It looks like an unassuming building at 12 Old Orchard Street, now one of Bath’s quietest cobbled streets, but step through the door to discover over 260 years of unique history.
The Orchard Street Theatre in Bath opened in 1750 and, upon receiving a Royal Patent in 1768, became the first Theatre Royal to open in England outside of London. Following the Theatre Royal’s move to Beaufort Square in 1805 the Orchard Street Theatre was converted into a Catholic Chapel, where Bishops were ordained. Since 1865 the building has been the home to one of England’s oldest provincial Masonic Lodges, and it is still used regularly as a Masonic Hall today.
Since 2009 the Orchard Street Theatre has become a popular tourist attraction in Bath, open for guided tours every Tuesday, Wednesday & Thursday at 11 am and 2.30 pm, and on Saturdays at 2.30 pm only. During the one hour tour visitors will stand on the stage once graced by Sarah Siddons, said to be the finest tragic actress of all time and go backstage to see the original 18th century scenery loft. They will visit the chapel where Bishop Baines would prepare fiery sermons and enter the vaults below, the burial site of exiled French nobility. Finally visitors will experience one of the grandest Masonic Halls in the country and view what is possibly one of the finest collections of rare Masonic Artefacts in the world. Tours cost £6 for adults, with concessions and family tickets available. They are available at the Bath Tourist Information Office in Abbey Churchyard, just a five-minute walk away from the Old Orchard Street Theatre.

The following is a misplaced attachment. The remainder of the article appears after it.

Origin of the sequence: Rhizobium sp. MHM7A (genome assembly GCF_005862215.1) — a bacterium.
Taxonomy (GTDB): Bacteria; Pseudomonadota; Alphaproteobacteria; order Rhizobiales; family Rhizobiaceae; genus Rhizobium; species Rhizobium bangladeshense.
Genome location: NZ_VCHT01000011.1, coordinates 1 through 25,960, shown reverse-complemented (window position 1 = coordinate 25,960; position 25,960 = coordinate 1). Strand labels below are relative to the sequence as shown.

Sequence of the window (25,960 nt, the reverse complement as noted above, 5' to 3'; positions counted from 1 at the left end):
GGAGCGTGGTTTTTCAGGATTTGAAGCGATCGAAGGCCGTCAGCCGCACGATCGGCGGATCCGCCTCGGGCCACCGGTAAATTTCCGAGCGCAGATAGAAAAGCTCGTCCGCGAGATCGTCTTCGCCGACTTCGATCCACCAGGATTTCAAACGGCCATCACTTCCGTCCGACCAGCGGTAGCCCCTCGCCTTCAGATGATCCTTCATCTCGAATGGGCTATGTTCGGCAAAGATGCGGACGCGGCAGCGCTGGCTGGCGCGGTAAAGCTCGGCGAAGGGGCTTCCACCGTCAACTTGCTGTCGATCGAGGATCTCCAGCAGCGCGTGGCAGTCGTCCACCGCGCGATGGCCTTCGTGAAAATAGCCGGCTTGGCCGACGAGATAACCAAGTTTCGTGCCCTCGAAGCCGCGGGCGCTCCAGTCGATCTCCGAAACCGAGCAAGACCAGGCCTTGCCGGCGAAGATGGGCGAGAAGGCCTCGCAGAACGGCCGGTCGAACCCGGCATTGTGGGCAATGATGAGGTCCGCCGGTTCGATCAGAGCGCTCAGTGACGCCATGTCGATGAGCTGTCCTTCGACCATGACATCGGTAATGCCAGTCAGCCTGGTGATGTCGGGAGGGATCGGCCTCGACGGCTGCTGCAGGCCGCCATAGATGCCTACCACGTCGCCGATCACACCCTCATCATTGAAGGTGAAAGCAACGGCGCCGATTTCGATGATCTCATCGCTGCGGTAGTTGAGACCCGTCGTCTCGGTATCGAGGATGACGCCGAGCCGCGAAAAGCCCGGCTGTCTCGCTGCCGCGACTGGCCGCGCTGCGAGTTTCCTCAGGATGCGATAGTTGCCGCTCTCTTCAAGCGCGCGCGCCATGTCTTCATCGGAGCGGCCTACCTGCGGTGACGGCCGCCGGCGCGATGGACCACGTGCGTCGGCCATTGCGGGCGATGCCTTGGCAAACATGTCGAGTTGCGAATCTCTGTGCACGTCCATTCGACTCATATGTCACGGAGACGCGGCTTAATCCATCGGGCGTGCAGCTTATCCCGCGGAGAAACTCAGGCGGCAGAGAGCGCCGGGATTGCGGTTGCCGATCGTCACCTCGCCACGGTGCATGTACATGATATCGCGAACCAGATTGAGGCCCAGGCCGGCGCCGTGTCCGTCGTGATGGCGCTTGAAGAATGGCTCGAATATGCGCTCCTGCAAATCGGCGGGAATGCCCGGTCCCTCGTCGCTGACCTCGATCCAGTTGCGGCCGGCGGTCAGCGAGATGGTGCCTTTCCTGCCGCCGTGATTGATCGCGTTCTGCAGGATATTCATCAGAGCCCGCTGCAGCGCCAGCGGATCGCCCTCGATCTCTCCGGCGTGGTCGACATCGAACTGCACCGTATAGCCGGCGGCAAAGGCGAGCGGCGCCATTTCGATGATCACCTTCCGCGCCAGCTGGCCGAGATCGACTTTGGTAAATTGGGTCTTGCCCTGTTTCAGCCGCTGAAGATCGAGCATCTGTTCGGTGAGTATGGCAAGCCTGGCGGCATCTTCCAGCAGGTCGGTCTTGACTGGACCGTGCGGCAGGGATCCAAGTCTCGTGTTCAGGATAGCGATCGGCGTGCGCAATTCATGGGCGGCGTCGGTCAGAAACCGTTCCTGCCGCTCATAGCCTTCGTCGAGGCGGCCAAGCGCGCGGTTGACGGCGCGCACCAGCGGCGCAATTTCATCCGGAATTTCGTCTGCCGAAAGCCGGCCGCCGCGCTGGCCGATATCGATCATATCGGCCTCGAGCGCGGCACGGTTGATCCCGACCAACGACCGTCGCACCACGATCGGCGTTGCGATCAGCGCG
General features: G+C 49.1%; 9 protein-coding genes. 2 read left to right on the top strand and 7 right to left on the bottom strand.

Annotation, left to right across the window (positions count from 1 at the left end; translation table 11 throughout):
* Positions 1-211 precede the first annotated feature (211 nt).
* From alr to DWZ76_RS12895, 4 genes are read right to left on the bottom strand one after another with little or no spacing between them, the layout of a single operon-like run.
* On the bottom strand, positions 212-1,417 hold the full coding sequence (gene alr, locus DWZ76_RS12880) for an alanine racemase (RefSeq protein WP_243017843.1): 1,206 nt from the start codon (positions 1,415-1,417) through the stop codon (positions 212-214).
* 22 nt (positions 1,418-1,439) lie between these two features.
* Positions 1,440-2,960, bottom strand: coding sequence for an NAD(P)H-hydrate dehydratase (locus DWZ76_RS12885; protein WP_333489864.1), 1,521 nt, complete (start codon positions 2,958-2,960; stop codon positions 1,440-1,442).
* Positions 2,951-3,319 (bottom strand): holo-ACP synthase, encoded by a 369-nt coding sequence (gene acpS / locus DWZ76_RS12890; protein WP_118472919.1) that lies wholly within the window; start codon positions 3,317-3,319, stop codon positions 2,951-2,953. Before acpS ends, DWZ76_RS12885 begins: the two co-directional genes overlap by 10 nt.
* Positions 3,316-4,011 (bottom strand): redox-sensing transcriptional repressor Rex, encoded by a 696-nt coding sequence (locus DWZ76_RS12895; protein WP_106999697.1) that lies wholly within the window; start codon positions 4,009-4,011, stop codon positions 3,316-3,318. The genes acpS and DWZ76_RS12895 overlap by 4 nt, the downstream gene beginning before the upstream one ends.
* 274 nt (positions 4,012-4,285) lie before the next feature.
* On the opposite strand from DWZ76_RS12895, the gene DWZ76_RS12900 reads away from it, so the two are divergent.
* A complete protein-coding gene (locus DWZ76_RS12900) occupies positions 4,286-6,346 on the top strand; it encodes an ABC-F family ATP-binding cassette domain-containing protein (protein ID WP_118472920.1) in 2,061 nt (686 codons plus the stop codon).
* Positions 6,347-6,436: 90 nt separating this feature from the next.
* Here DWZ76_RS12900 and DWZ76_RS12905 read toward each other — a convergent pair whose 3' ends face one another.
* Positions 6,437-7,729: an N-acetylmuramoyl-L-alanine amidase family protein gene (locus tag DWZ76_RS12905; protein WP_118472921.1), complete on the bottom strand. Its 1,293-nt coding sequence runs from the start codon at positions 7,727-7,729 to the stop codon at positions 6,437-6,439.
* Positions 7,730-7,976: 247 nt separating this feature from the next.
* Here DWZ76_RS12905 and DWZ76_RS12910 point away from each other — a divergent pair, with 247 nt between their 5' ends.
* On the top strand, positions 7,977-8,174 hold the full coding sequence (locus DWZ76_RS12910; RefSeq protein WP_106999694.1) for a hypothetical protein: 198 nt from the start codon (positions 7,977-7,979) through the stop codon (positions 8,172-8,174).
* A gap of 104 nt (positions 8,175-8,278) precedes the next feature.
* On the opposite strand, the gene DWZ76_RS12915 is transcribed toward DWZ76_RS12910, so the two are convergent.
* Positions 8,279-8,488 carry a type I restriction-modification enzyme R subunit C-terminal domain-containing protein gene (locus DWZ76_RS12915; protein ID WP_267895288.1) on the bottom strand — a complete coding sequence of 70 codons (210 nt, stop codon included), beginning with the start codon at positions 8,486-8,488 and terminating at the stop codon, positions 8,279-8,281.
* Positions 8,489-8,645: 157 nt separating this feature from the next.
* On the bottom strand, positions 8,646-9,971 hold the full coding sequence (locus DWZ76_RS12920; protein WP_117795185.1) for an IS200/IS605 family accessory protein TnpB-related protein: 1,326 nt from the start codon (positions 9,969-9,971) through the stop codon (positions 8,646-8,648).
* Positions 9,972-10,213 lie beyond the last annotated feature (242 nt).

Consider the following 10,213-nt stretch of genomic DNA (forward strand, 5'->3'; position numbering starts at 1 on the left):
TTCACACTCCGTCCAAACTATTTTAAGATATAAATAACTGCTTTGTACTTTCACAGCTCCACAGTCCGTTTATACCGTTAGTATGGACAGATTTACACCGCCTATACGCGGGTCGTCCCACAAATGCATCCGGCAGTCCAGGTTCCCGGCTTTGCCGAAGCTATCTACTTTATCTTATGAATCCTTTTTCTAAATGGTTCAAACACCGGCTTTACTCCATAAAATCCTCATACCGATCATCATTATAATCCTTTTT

On the 26th, 27th and 28th February the Old Orchard Street Theatre will be the venue for a series of exciting talks, reading and performances, as part of Bath LitFest. Visit the events page at www.oldtheatreroyal.com for details and to book tickets online; details are also available on the Bath LitFest website at www.bathlitfest.org.uk .
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